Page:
Can you tell us a story about the hard times that you faced when you first started your journey?

The initial years were the hardest. My co-founders and I come from middle-class families in Argentina, so we didn’t have a network or access to capital. We started Onapsis in my co-founder’s bedroom in a Buenos Aires neighborhood. We didn’t have an air conditioner in the summer, and we didn’t have heat in the winter. We had to figure out ways to work and concentrate with what we had.

When we relocated to the U.S., it was a tough challenge for everything from fundraising to hiring. We didn’t have any connections or an established network in the U.S. We had to build our go-to-market teams from scratch, without having done this before, and in a significantly different cultural environment. It was really hard to break through.

Where did you get the drive to continue even though things were so hard? What strategies or techniques did you use to help overcome those challenges?

Drive comes from your determination to succeed. In my case, I knew I wanted to create and lead a successful business and I didn’t see these challenges as roadblocks but rather just part of the journey. I once read someone defining what it means to start a business or to be an entrepreneur is a form of self-expression. A founder’s journey comes with a lot of challenges and hard times, but you must keep your eye on the bigger goals and stay focused on what you’re trying to achieve. Those challenges and hard times are only temporary. Always stay focused on the ultimate vision.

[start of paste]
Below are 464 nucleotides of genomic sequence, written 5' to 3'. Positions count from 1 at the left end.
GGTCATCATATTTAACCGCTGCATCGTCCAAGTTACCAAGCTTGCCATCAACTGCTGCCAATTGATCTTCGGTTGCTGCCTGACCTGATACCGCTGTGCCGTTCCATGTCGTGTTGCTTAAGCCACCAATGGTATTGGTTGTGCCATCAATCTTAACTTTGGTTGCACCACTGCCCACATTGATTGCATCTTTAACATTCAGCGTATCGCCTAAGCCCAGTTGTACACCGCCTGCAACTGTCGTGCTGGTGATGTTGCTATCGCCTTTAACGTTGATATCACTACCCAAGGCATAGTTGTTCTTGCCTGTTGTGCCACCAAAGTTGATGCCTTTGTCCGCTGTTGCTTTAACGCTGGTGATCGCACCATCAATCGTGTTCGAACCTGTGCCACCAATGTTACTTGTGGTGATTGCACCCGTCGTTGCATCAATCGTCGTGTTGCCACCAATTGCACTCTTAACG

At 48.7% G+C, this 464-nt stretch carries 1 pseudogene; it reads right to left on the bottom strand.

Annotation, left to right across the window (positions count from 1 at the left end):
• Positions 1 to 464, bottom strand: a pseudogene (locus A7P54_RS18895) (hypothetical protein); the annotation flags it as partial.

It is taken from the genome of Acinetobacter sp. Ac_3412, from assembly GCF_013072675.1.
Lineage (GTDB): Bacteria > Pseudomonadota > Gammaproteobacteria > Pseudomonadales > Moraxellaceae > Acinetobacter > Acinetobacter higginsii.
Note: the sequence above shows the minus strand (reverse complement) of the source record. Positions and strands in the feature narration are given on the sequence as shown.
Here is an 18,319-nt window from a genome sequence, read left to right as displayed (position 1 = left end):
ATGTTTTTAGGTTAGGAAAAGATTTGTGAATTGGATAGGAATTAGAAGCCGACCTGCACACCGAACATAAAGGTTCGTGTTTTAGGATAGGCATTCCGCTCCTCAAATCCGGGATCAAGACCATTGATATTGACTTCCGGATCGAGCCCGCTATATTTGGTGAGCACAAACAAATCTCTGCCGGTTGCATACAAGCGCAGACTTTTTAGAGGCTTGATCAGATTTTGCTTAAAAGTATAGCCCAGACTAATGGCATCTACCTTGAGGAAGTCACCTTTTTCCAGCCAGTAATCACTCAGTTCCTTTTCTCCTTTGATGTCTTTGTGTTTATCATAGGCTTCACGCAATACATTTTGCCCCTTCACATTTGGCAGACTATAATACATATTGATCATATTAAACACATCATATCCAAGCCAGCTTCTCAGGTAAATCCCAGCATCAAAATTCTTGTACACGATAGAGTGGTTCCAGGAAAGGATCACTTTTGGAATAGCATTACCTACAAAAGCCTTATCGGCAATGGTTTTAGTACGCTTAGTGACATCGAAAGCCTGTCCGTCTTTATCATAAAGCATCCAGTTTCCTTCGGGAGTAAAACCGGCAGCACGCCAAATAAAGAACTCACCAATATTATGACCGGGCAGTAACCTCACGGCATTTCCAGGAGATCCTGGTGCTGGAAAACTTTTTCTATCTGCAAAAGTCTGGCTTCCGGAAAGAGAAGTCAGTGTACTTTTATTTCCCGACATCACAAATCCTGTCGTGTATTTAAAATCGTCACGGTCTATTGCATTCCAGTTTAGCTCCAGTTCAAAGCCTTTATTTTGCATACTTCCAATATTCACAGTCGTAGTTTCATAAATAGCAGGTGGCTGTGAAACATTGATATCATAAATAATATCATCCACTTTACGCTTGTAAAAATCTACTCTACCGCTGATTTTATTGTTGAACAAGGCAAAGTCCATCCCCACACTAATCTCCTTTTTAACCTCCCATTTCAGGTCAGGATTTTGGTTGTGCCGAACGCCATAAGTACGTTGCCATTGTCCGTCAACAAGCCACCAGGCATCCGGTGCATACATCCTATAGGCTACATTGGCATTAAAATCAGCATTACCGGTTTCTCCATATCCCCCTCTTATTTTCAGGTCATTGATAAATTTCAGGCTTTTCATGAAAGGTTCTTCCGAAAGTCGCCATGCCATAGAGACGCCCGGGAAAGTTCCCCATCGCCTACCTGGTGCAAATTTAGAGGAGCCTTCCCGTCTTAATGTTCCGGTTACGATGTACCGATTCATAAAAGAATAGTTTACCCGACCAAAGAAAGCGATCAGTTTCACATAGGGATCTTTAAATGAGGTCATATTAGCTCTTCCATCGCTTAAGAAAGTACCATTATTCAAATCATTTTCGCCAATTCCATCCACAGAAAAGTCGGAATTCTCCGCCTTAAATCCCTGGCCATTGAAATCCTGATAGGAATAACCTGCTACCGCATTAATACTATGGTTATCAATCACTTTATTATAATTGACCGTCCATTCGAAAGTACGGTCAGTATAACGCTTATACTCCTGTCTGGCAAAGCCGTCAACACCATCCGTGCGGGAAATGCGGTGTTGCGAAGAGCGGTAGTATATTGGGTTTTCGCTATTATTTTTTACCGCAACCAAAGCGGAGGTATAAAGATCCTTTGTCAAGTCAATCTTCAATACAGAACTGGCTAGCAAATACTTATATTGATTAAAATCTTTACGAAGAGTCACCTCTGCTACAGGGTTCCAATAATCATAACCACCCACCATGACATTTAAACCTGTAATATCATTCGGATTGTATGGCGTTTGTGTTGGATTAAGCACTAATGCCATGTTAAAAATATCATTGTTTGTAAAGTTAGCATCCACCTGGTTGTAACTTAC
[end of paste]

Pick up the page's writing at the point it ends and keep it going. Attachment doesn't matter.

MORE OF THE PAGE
Other techniques and strategies that I use to overcome challenges is spending quality time with my wife and my daughter. I also enjoy meditating. It’s a technique that I’ve used over the years and have found it to be extremely helpful. It helps me balance and navigate business challenges while staying centered and focused on my goals.

The journey of an entrepreneur is never easy, and is filled with challenges, failures, setbacks, as well as joys, thrills and celebrations. Can you share a few ideas or stories from your experience about how to successfully ride the emotional highs & lows of being a founder”?

This is a difficult question. Leading a high growth-startup, highs and lows occur daily. One morning you can get bad news and you start to worry that your business may fail, but five minutes later you may get great news and think, “yes, we’ll absolutely succeed”. This cycle can happen a couple of times all in one day!